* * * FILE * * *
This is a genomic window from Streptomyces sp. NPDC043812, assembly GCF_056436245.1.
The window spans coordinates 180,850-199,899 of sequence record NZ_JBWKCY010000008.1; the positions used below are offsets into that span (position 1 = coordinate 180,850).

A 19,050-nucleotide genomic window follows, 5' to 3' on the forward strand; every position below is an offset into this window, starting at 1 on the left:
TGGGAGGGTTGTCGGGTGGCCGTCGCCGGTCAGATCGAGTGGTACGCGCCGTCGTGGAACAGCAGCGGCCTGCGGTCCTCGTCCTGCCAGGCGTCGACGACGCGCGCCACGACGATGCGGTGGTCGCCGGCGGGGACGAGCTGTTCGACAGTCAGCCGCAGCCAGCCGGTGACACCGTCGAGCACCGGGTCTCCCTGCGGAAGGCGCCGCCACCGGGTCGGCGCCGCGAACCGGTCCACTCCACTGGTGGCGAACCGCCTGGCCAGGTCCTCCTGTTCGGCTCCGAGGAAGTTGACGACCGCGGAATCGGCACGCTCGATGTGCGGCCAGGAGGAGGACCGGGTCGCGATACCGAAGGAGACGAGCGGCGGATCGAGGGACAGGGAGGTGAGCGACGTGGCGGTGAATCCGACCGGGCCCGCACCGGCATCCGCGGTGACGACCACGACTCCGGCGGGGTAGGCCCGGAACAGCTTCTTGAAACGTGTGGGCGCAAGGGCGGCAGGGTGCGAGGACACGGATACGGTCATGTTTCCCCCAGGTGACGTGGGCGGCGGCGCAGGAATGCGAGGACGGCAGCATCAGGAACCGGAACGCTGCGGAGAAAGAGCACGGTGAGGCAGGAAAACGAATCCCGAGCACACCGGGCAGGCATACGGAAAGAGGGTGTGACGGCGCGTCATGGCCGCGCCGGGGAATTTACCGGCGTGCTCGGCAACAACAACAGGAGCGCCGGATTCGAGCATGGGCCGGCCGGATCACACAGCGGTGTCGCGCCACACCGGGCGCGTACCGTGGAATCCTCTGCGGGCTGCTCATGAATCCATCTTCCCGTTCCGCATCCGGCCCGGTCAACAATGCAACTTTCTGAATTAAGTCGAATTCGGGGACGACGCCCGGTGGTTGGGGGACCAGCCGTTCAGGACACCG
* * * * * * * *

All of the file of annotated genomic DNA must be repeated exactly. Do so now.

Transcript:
This is a genomic window from Streptomyces sp. NPDC043812, assembly GCF_056436245.1.
The window spans coordinates 180,850-199,899 of sequence record NZ_JBWKCY010000008.1; the positions used below are offsets into that span (position 1 = coordinate 180,850).

A 19,050-nucleotide genomic window follows, 5' to 3' on the forward strand; every position below is an offset into this window, starting at 1 on the left:
TGGGAGGGTTGTCGGGTGGCCGTCGCCGGTCAGATCGAGTGGTACGCGCCGTCGTGGAACAGCAGCGGCCTGCGGTCCTCGTCCTGCCAGGCGTCGACGACGCGCGCCACGACGATGCGGTGGTCGCCGGCGGGGACGAGCTGTTCGACAGTCAGCCGCAGCCAGCCGGTGACACCGTCGAGCACCGGGTCTCCCTGCGGAAGGCGCCGCCACCGGGTCGGCGCCGCGAACCGGTCCACTCCACTGGTGGCGAACCGCCTGGCCAGGTCCTCCTGTTCGGCTCCGAGGAAGTTGACGACCGCGGAATCGGCACGCTCGATGTGCGGCCAGGAGGAGGACCGGGTCGCGATACCGAAGGAGACGAGCGGCGGATCGAGGGACAGGGAGGTGAGCGACGTGGCGGTGAATCCGACCGGGCCCGCACCGGCATCCGCGGTGACGACCACGACTCCGGCGGGGTAGGCCCGGAACAGCTTCTTGAAACGTGTGGGCGCAAGGGCGGCAGGGTGCGAGGACACGGATACGGTCATGTTTCCCCCAGGTGACGTGGGCGGCGGCGCAGGAATGCGAGGACGGCAGCATCAGGAACCGGAACGCTGCGGAGAAAGAGCACGGTGAGGCAGGAAAACGAATCCCGAGCACACCGGGCAGGCATACGGAAAGAGGGTGTGACGGCGCGTCATGGCCGCGCCGGGGAATTTACCGGCGTGCTCGGCAACAACAACAGGAGCGCCGGATTCGAGCATGGGCCGGCCGGATCACACAGCGGTGTCGCGCCACACCGGGCGCGTACCGTGGAATCCTCTGCGGGCTGCTCATGAATCCATCTTCCCGTTCCGCATCCGGCCCGGTCAACAATGCAACTTTCTGAATTAAGTCGAATTCGGGGACGACGCCCGGTGGTTGGGGGACCAGCCGTTCAGGACACCG